Of Many, Of One: Championing the Spirit of Rosie the Riveter
International Women's Day is celebrated around the world on March 8th in recognition of women's achievements without regard to divisions, whether national, ethnic, linguistic, cultural, economic, or political.
When Cameron Cruse and Lisa Bradley first began designing and sewing handbags in an attic in 2011, they were motivated by their own personal needs to find a sense of tangible purpose and stability amidst the chaos of their lives. While seeking an outlet for improving their own struggles with employment as military spouses who were frequently relocating their families and their lives across the country, the answer to their own dilemma quickly expanded into a business and support network that now provides flexible and remote income to military spouses all across the country.
For countless military spouses, obtaining employment can be difficult and disheartening, even for those with higher education, as they unpack and repack their professional lives. Each time they move, they rebuild their networks and communities and often must start from scratch to find employment. And move they do; military families relocate on average every three years, often to locations in rural parts of the country or small towns with fewer career opportunities. This transient lifestyle, compounded by the emotional and financial costs of constantly building a new community and supporting a military spouse, can significantly affect women. Often, these sacrifices go unrecognized or acknowledged.
In 2011, co-founder of R. Riveter, Cameron Cruse, found herself relocating to a remote town in North Georgia. Even with a degree in architecture, she was having difficulty finding a job and was looking for something meaningful to pursue. "I felt like I was going through a quarter-life crisis," says Cruse. She met Lisa Bradley, whose husband was stationed alongside her spouse as a 5th RTBn Ranger Instructor. With no control over where they would move next, what schools their children would attend, or what jobs might be available, the two women began brainstorming how to regain stability in their lives.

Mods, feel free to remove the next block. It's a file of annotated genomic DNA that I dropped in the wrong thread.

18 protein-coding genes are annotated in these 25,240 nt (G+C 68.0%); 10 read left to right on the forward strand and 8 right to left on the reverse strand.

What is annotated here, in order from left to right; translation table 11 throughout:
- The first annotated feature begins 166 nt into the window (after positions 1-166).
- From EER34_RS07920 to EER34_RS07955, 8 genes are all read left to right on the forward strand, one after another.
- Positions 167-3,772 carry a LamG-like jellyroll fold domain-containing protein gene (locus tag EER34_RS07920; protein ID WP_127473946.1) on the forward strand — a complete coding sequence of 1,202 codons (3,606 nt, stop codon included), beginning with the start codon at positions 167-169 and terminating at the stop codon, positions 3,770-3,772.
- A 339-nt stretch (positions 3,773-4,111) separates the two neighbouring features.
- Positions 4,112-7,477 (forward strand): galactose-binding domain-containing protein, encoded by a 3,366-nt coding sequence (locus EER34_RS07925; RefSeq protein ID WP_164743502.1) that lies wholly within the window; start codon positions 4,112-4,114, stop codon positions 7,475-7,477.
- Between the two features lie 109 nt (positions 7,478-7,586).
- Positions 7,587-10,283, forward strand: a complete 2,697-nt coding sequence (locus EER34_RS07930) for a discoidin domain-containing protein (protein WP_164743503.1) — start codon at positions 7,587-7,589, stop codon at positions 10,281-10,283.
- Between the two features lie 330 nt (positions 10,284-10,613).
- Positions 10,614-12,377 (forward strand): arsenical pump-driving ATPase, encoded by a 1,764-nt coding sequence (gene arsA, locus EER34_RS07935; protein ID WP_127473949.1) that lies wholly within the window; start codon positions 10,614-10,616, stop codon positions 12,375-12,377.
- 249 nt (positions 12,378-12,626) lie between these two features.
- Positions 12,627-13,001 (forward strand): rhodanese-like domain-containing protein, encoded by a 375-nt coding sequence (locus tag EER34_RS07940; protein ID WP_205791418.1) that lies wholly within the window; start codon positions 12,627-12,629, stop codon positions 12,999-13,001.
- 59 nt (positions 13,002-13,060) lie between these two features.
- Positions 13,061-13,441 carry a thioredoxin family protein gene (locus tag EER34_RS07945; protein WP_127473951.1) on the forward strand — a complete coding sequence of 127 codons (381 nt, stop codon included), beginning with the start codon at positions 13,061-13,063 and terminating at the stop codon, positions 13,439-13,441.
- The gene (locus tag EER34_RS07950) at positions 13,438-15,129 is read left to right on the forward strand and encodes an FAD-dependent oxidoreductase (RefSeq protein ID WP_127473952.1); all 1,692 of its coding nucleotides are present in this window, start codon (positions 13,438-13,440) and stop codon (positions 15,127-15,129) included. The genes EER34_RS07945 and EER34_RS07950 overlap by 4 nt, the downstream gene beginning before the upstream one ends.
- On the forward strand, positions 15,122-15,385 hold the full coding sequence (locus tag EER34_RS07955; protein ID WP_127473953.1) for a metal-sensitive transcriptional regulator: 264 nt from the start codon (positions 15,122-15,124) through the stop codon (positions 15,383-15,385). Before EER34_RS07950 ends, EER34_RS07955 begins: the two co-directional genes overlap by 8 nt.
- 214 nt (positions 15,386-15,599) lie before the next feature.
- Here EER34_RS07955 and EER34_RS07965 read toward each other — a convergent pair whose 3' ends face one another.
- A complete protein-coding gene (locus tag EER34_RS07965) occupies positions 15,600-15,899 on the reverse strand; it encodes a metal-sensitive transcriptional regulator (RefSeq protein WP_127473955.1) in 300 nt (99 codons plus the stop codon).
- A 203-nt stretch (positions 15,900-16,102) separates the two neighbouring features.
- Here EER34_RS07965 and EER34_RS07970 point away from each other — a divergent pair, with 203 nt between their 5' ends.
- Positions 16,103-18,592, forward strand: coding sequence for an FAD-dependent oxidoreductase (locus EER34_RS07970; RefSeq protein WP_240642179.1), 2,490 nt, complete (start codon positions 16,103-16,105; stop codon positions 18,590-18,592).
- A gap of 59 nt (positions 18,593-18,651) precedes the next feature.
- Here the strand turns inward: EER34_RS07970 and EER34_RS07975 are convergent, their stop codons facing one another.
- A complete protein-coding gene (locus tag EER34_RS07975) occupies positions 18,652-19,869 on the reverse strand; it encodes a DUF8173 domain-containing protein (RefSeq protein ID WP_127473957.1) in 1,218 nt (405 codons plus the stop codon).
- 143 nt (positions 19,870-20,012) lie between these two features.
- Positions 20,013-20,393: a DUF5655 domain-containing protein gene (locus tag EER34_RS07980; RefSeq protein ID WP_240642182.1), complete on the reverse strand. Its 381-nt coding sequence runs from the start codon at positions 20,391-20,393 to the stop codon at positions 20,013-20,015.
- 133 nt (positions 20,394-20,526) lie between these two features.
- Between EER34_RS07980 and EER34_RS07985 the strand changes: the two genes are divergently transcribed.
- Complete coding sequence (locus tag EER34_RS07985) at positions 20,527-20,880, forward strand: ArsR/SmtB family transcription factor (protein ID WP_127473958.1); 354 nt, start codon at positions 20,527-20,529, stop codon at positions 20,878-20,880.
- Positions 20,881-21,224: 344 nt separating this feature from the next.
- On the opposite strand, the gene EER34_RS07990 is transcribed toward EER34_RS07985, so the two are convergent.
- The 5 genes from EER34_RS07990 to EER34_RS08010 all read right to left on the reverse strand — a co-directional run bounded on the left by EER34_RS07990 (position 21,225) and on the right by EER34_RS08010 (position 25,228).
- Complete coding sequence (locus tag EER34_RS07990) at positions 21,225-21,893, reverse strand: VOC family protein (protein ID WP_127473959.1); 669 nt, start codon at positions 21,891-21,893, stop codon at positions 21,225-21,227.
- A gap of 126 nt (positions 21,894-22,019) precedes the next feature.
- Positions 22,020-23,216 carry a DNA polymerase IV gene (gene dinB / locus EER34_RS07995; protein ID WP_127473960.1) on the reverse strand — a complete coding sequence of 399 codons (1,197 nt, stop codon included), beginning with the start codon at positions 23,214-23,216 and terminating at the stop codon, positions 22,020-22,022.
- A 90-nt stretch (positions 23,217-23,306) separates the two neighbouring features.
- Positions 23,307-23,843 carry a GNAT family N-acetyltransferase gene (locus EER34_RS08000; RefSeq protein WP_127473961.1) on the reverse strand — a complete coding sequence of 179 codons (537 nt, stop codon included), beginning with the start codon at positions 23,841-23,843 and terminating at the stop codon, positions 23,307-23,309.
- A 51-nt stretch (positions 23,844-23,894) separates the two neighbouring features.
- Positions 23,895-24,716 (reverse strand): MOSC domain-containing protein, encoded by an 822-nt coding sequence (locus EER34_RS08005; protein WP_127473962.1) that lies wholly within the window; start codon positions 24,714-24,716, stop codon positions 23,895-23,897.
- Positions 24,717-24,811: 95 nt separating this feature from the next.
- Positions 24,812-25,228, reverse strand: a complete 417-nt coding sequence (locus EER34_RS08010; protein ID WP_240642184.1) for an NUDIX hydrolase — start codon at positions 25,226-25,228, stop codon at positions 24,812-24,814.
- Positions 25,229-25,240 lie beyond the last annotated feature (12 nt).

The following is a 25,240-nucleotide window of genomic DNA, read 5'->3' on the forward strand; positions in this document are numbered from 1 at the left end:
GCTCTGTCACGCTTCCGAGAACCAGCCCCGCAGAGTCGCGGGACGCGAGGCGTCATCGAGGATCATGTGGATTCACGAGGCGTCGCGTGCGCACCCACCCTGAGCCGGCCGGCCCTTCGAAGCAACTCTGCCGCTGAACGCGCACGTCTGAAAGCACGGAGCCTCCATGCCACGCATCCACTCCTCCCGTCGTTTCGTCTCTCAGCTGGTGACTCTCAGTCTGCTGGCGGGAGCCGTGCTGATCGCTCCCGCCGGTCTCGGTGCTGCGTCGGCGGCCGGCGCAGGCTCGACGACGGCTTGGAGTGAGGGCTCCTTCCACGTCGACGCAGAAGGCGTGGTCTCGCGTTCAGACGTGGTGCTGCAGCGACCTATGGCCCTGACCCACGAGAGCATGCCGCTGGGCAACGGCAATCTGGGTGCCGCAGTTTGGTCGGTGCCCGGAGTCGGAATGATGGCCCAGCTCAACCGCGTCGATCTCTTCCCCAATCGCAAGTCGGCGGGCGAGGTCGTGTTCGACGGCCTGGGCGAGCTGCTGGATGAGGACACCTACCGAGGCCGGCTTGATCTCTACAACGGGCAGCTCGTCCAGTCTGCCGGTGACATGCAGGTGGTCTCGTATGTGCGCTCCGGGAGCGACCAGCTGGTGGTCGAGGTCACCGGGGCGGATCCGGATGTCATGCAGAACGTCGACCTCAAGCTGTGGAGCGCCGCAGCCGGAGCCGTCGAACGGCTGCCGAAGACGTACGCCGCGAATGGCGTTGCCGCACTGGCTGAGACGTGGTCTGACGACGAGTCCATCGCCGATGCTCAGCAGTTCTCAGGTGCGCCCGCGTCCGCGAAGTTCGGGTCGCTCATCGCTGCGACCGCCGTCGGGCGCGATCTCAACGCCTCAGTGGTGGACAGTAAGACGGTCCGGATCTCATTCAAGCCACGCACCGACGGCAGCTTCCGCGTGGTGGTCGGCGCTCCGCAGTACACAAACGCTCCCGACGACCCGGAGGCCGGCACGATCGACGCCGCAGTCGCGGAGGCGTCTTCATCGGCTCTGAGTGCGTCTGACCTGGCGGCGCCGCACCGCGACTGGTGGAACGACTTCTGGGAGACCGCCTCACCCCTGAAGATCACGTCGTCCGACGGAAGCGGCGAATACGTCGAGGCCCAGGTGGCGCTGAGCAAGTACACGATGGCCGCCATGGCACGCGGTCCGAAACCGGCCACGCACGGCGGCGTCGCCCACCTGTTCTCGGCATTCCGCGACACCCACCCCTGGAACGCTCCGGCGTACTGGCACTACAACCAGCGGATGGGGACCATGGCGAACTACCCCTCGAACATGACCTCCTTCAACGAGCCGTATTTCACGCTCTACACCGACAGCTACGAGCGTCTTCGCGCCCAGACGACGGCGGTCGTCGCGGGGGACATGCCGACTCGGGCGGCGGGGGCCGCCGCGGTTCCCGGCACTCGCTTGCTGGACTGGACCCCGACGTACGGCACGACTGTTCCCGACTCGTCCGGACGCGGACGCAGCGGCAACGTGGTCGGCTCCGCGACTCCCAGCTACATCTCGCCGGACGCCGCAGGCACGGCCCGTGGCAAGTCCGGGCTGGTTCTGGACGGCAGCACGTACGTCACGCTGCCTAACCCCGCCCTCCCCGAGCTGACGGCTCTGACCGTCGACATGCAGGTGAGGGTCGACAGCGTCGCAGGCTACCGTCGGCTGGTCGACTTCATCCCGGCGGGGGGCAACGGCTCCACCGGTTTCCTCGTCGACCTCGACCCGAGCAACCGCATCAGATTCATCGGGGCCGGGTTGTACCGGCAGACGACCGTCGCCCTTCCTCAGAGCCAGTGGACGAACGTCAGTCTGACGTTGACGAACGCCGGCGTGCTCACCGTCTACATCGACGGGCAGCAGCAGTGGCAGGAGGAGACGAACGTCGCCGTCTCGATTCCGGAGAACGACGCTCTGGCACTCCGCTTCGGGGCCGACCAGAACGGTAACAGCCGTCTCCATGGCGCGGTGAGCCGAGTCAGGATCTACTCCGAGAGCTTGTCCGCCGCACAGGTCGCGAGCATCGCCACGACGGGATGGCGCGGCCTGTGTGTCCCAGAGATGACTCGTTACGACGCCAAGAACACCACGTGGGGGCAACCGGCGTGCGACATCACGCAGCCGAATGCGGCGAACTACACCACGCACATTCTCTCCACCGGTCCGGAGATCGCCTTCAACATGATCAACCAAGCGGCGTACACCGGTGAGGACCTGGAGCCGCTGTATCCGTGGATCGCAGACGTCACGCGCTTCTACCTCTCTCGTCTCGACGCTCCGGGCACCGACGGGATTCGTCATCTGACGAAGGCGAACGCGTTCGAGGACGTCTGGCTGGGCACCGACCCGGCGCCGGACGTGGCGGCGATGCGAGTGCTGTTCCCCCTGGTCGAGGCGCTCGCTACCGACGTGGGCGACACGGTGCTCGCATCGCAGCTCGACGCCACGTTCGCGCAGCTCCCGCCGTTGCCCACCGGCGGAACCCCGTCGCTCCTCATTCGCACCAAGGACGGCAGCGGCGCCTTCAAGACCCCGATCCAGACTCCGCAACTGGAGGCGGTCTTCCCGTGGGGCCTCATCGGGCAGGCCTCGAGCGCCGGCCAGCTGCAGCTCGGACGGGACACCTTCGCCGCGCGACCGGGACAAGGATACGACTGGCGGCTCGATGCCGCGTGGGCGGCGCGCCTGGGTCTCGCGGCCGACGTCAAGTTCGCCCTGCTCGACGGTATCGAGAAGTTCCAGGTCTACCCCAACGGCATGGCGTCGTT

"We were starting to see that if we wanted a career in this transient military life, we'd have to create it for ourselves," says Cameron. "Not only did we need flexible income, but we needed mobile income to travel along with us as we relocated with our military members. And that's when R.Riveter was born."
"We don't run this business in a vacuum or a bubble—part of our mission is to help other women find their purpose—to look internally and do what they want regardless of the path that anyone else thinks they should take."
Cameron and Lisa considered what kind of business they could start and settled on handbags. At first, it was a lot of trial and error. There was some overlap between Cameron's education in architecture and accessory construction that helped them get on their feet, but neither had previous experience designing and sewing products. In the beginning, most of the help came from volunteers and was centered around a need for community and support among military spouses, but it quickly evolved into meaningful employment for many.
After a successful Kickstarter campaign in 2014, R. Riveter entered its second phase, moving from the hobby level to opening a full retail store in 2015 in North Carolina, where Cameron had recently relocated. Demand began to grow, and the company was able to scale up. In 2016, R. Riveters pitched their business on Shark Tank. With financial support from investor Mark Cuban, the company grew to become a network of military spouses all across the United States.
Soon R. Riveter had women all over the country constructing pieces of handbags. Each Riveter is sent the parts and components needed to sew an aspect of the handbag, creating a virtual assembly line. After completing their piece of the bag, they stamp it with their personal R.R. number. Then they send it back to one of two R. Riveter headquarters in North Carolina and Florida, where the handbag is assembled. No two bags are the same; each has its own story—a compilation of hardworking women's unique history and experiences from all over the country.
Cameron and Lisa named the company in recognition of Rosie the Riveter, WWII's icon of female strength, bravery, and crucial entrance into the workforce. "World War II's Rosie the Riveter embodies so much of what we are trying to do here, including female empowerment and creating something bigger than ourselves," says Cameron. "We don't run this business in a vacuum or a bubble—part of our mission is to help other women find their purpose—to look internally and do what they want regardless of the path that anyone else thinks they should take."